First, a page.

Rwanda has changed for the better, Kagame tells advisors

PAC has facilitated inclusive growth for all Rwandans.

President Paul Kagame on Sunday thanked members of the Presidential Advisory Council (PAC) for their support in Rwanda’s progress.

PAC is a group of experts in different fields and of different nationalities who offer strategic advice to the President and the Government of Rwanda.

The council, which met in New York, includes Andrea Redmond, Ashish Thakkar, Christian Angermayer, Dr Clet Niyikiza, Dale Dawson, Dr Donald Kaberuka, Dr Éliane Ubalijoro, Bishop John Rucyahana, Kaia Miller, Michael Fairbanks, Prof. Michael Porter, Michael Roux, Dr Paul Davenport, Pastor Rick Warren and Scott Ford.

"I sincerely want to thank all of you for staying the course and sticking with us for a very long time. From the time we were not given any chance to do anything," Kagame told PAC members.

The President, who is in New York for the United Nations General Assembly, said that the country has since made “a very good story.”

"After so many years of being together in PAC, things keep changing and they change for the better. People have been working hard, and the people of Rwanda have been a central part of this story," he said.

"Today, we can say that we have good news in a sense of where the country is. We are not yet there as we all know, but we have made progress. It is still work in progress," he added.

The Head of State told the members that their support has facilitated inclusive growth for all Rwandans, be it in urban or rural set-ups.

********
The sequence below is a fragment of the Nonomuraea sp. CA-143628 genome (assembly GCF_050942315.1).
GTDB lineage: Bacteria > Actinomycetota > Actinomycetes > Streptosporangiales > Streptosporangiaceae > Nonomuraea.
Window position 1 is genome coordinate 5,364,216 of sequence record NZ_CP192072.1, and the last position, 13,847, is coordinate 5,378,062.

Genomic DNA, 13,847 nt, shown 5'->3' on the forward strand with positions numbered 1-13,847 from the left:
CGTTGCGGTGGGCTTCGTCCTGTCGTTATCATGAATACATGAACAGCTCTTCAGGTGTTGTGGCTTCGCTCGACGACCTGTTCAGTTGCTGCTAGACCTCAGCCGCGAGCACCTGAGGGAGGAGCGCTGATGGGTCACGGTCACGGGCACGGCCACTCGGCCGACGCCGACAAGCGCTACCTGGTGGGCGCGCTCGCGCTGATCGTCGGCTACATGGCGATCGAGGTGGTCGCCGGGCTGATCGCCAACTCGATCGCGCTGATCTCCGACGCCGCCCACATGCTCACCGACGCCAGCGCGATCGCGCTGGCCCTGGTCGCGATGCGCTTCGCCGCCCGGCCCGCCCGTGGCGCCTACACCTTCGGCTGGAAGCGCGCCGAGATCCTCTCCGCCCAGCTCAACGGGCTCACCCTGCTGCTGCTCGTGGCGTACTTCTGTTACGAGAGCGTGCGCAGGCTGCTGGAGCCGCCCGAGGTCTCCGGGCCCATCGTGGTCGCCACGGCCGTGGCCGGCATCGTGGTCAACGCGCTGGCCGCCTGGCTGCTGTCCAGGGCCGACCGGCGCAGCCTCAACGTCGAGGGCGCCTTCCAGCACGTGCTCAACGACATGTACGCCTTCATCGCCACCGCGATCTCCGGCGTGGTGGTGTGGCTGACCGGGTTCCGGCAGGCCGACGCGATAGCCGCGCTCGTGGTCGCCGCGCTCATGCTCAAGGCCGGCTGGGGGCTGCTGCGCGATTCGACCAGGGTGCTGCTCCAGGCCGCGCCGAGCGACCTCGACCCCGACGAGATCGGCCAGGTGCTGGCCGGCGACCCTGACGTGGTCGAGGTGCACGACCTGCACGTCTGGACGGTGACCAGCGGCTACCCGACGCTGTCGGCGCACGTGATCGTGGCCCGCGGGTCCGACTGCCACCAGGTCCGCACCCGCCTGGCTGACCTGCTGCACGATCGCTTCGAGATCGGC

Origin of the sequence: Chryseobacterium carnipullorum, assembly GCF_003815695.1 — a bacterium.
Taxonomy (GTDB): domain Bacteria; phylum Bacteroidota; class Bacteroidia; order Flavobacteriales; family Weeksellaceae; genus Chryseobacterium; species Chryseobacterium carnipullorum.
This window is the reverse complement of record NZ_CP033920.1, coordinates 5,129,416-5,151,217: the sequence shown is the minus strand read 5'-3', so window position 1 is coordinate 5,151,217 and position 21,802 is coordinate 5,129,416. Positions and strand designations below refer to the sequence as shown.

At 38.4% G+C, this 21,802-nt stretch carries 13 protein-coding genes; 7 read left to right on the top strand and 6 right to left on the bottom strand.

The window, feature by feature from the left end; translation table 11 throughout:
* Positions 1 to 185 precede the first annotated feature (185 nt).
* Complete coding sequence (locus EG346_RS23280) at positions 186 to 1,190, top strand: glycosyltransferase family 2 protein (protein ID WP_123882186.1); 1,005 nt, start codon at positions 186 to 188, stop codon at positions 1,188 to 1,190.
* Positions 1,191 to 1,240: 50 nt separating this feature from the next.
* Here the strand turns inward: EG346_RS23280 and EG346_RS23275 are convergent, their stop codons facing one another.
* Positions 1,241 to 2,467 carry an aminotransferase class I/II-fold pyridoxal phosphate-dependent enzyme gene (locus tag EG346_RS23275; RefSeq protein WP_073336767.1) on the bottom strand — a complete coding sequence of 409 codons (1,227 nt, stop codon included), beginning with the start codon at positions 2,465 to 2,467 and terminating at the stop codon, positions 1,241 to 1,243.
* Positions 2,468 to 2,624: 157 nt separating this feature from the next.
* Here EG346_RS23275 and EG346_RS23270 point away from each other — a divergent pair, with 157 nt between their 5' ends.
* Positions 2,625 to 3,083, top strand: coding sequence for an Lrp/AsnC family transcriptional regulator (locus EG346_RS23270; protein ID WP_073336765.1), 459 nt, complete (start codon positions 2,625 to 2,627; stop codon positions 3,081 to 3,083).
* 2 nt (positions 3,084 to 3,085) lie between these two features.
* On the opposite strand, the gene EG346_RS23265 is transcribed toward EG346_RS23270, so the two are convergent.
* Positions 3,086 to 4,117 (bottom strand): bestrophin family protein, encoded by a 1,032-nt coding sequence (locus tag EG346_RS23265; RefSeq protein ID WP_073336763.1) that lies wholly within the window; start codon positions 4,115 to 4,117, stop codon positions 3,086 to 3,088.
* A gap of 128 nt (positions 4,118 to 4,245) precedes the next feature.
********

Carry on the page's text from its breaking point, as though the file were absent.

"Whether it's education, coffee, or any kind of support, it has become a real life story that people tell. They tell you where they have been, where they are and how they made it to where they are now," he added.

Some of those people, he added, were born 25 years ago or were under 10 in the aftermath of the 1994 Genocide against the Tutsi and that many didn't have any hope that they would even go to school.

"Now, the same people are young, proud, men and women who tell you these stories of how they've made it. They can be as proud as they want, as anyone in the world," he noted.

The President stated that most of this is a result of partnerships, the friendships, and the hard work and resilience of the people of Rwanda.

While there are times when many people gave up on Rwanda, Kagame said those who stayed have carried on. 

"Those who stayed have nothing lacking in the spirit of fighting on," he noted.

The head of state is expected to address the UN General Assembly tomorrow.